The reason I believe what I do is not shaped by one thing alone. I know that what I believe is true because I have taken all things into account, science, historical data, coupled with mine and other peoples experiential data. It is not built upon one shaky foundation that could collapse at the slightest touch.

  18. Simian:

    Tim. I think you’ll find all along that I’ve said I cannot be sure of anything. I don’t deny duality as a possible eventuality. I just don’t personally see that it is likely, or that it is necessary. Having a good argument for duality is not the same as having an absolute argument for duality, and we just disagree.

    Neither do I don’t agree this implies that we must consign whole swathes of history to the dustbin without good empirical evidence. History is inherently subjective. We choose to accept certain versions of history according to our interpretation of what is available to us, and our personal preference. Ultimately it does not really matter whether Julius Caesar invaded Britain around 54BC, so it’s no big deal to accept it as a reasonable conjecture, from which consequences flowed. What matters more is the actuality of the Roman invasion and occupation of Britain, for which there is excellent evidence.

    Just after the war in the Falklands one of my jobs was to show people around the battlefield at Goose Green, so that lessons could be learned. This was a relatively small scale and very recent, well documented battle, and evidence was still strewn around the battlefield; and yet when I had people come round who had taken part in that specific battle, no two of them could agree on the precise details of what had happened at specific moments, because their views were all necessarily subjective. Being just the other side of a small ridge across the battlefield could fundamentally alter one’s perception of what happened, and how. What hope then for ‘accurate’ recording of more complex and/or distant events, or those recorded at 2nd or 3rd hand, or many years after the event? Henry Ford’s statement “History is bunk!” could not be more true, if indeed he even said it! But it’s all we have of the past, and we work with what we’ve got, whilst bearing in mind that it is subjective.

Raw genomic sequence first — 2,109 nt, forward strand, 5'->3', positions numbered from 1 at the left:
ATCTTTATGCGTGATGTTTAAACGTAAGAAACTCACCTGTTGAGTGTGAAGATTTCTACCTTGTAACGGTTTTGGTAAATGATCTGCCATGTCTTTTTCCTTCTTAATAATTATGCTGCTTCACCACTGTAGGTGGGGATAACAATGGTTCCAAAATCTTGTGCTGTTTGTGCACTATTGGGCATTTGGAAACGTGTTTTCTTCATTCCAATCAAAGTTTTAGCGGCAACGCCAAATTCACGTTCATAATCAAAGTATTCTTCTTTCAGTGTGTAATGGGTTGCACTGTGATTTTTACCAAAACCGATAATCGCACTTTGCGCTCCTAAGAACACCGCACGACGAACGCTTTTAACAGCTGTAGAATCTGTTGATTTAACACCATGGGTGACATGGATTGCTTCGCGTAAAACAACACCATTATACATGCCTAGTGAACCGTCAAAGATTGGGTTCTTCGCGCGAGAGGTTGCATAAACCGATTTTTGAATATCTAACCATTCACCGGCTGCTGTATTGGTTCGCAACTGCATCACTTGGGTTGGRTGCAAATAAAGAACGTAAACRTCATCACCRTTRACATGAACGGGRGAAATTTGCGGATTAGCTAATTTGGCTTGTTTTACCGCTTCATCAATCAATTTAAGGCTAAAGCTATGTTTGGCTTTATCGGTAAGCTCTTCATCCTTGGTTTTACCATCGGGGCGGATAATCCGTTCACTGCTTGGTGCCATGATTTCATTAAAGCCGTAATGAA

I agree that a disconnect between logic, reason and empirical data requires us to investigate further. I don’t think it requires us to accept that logic and reason trump evidence. Without evidence how can we be certain that our logic and reason are valid?

    I hope I did not imply that your faith could collapse at the slightest touch. I don’t believe it can. The point I was making was that, just as your faith would not collapse because of an unfavourable outcome to this particular train of investigation, neither would my materialist view; and so perhaps this not worth flogging to death, and we should maybe explore other aspects of consciousness.

    It seems to me that human emotions, and such concepts as right and wrong can all be explained in physical processes and interactions, without a need for a separate immaterial mind, and an external rule maker. I also believe that higher order primates share many of these attributes. We are not fundamentally different from these other animals. Does this mean that animals also have separate minds and brains? I don’t think so.